By Jay D. Prince
Last month, I was hopeful that squash would be celebrating the International Olympic Committee vote that would be moving our sport one step closer to the 2016 Olympics. Uh…not so much.
Squash needed life-support as soon as the voting began, as our sport was quickly eliminated from consideration. And after the IOC chose golf and rugby sevens, one thing became crystal clear: The Olympics is now all about money! Perhaps some will think me naïve to have expected something else, but my ideals had been hoping for something much more, shall we say, honorable.
To be honest, I’m pretty sick of squash being led along by an Olympic leash, jumping through hoops that are, in reality, rings of ﬁre. There are lots of people out there who have held the belief that too much of squash’s resources have been being put toward an Olympic pipe dream. I guess those people were right in the end. Given the results of the voting, it seems to me the IOC would have done squash a much more useful service by simply saying, “Look, your sport won’t be bringing millions of dollars to our party, so go away until you can.” But enough of my thoughts on this. Here are some comments from players and executives in the sport:
Julian Illingworth: Obviously disappointing for squash as a whole not making the Olympics for 2016. It would have certainly given squash a breakthrough in elite funding as well as being a great boost in the way our sport is perceived by the outside world, as well as how sponsors look at the sport. I would have been 32 in 2016 so a little old but clearly it would have been a great goal to train for and hold out until. So personally it is frustrating to know the Olympics is not a realistic dream for me any longer, unless I take up Curling or Skeleton after squash.
Alex Gough (CEO of PSA): The IOC Executive Board’s decision not to put Squash forward as one of the two sports for consideration by the IOC Congress is obviously a massive disappointment. In hindsight the decision can be viewed as a purely commercial one and one in which we would have always found it hard to compete. That said, I am very proud of what the ‘Squash Family’ was able to achieve in the ﬁnal eight months of the campaign. The whole sport became galvanized behind the efforts of WSF. There was a lot of catching up to do on the other sports and despite the apparent voting numbers I feel we sold ourselves in a very positive way. Our sport is second to none when it comes to the criteria that the IOC set out and the feedback from many arenas, prior to the vote, was that Squash should be in the Olympic program for 2016. It is just unfortunate the IOC Executive Board were not in agreement with public sentiment.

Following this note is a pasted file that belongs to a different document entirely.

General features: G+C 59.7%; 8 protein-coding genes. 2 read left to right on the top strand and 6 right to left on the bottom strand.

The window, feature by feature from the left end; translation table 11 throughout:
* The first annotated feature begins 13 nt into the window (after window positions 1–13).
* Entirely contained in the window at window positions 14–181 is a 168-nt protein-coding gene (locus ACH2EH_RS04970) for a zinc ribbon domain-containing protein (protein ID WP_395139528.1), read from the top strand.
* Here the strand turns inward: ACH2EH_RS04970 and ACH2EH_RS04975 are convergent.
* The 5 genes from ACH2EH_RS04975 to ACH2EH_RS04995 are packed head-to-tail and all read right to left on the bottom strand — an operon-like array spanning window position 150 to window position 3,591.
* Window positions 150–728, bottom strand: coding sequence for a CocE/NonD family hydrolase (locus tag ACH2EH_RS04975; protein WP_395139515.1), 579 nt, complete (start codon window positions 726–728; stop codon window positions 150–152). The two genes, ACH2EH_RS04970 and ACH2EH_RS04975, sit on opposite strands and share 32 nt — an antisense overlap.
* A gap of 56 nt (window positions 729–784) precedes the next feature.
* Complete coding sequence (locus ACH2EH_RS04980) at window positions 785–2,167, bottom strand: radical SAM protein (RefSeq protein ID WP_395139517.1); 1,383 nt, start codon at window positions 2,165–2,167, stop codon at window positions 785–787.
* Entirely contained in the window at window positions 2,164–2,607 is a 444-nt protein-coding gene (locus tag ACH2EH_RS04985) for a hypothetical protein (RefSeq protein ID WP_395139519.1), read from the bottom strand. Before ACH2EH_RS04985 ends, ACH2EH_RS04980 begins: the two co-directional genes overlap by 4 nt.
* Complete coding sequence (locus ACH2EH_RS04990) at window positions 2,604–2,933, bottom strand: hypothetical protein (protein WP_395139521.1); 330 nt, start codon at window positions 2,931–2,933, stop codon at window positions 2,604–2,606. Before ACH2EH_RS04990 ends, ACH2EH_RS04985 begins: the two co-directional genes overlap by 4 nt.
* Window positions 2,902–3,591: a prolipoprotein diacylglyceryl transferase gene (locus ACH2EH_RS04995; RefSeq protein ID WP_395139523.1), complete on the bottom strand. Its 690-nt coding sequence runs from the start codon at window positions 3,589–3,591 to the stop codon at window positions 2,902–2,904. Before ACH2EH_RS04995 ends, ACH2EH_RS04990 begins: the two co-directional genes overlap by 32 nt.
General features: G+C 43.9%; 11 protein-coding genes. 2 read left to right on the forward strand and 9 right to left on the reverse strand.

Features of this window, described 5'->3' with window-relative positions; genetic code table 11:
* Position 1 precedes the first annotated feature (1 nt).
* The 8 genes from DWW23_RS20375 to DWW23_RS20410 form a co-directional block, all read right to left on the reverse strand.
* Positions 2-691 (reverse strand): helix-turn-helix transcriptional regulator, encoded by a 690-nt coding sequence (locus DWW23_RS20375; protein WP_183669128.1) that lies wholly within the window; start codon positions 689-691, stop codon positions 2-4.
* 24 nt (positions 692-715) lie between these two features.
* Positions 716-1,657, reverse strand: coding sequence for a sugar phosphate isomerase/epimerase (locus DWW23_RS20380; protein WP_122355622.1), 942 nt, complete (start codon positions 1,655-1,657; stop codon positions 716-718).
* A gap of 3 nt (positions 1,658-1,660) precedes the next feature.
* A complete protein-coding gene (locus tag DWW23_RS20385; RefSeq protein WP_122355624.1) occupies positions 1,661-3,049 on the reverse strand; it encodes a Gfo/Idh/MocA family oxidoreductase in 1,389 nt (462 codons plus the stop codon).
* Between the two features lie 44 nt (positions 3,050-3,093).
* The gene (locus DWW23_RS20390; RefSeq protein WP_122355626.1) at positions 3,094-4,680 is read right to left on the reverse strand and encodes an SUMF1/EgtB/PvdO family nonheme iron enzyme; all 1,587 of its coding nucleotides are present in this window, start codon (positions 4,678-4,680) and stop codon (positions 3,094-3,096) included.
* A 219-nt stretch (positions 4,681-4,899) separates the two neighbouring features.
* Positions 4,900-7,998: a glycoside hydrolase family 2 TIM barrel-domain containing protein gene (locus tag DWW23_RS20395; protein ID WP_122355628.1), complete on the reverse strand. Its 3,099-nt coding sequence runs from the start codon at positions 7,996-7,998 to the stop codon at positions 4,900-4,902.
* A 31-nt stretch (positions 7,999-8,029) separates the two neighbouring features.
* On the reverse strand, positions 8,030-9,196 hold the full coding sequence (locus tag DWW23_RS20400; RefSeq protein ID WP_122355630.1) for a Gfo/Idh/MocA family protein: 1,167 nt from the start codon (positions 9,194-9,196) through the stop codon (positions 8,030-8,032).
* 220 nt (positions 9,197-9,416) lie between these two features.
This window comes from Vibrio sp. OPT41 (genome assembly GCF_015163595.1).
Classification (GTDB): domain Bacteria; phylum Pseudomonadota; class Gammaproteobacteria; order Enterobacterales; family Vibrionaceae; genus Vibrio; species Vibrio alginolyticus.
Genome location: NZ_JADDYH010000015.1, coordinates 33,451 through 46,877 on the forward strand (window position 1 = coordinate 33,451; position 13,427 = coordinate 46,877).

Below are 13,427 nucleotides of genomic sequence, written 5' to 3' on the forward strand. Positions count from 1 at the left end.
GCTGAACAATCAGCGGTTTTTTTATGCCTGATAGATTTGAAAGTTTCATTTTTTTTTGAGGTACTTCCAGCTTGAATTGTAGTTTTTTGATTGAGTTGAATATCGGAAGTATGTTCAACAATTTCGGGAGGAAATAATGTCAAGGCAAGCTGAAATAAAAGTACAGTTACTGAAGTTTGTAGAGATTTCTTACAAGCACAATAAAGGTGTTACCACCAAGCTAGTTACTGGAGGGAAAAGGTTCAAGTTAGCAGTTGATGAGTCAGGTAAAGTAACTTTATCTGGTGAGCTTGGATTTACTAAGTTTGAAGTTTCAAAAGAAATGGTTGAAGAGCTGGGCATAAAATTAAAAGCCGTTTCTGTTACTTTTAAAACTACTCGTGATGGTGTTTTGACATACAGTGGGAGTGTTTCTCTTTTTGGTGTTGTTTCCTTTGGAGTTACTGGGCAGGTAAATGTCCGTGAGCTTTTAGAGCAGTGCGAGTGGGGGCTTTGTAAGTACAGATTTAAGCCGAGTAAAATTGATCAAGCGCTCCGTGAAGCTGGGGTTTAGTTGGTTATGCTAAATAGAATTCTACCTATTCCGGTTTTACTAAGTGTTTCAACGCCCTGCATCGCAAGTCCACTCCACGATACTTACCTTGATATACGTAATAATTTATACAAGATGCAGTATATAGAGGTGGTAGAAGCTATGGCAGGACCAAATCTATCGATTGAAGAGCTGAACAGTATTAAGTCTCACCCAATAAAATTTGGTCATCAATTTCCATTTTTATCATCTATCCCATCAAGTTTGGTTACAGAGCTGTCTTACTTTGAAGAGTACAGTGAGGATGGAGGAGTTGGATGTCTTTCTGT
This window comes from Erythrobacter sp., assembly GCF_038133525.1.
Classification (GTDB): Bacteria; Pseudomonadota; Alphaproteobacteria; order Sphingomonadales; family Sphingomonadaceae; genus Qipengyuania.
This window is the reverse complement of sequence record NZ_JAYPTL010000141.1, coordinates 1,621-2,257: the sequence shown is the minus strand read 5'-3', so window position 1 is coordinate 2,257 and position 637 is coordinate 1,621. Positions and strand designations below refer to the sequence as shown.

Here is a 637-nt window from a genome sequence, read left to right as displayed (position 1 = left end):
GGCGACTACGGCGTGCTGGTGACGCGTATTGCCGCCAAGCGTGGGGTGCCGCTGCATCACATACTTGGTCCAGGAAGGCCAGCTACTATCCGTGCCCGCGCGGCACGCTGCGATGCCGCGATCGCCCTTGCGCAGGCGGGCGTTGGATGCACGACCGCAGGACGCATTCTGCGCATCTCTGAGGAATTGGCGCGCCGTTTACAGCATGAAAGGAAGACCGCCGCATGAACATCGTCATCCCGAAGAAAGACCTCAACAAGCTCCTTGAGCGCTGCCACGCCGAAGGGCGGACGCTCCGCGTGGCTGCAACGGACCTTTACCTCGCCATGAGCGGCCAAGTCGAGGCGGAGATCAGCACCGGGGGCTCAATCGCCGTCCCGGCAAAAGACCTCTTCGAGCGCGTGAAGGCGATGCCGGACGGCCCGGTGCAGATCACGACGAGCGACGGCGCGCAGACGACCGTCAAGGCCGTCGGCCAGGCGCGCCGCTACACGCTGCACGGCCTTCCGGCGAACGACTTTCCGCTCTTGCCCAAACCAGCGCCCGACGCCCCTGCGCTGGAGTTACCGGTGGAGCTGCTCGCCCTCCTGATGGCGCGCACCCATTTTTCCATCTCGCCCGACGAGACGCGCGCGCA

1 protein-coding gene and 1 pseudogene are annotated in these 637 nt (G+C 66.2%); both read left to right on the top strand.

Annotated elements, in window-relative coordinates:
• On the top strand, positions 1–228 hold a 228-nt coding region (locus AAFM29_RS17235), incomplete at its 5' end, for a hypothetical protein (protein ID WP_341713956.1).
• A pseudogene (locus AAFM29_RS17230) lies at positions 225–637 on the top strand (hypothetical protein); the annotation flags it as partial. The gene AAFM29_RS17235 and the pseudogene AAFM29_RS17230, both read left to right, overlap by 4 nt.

Andrew Shelley (Executive Director of WISPA): The Olympic Games are a business. We cannot compete with income options that sports such as rugby and golf can offer. But we tick all the boxes that are the pronounced ethos of the Olympic games so we must continue to enjoy and grow our great sport and hope that our credentials bring us back into consideration when the Olympics revert to sports where the Games will be the pinnacle for their players.
James Willstrop: Well I was very disappointed with the decision, as everyone else involved in squash was. After all the build up and the work everyone has done it was very upsetting to be cast aside yet again by the IOC, without any form of explanation or intimation as to the direction we need to be going.
And of course, to see golf getting in seemed to suggest that the IOC went for the big stars (who probably won’t show, because of course it won’t be their pinnacle), the big money and the big proﬁle. This appears to not reflect the Olympic ethos that has in the past, quite rightly, included sports such as archery, shooting and bmx. So very very predictable I would say...
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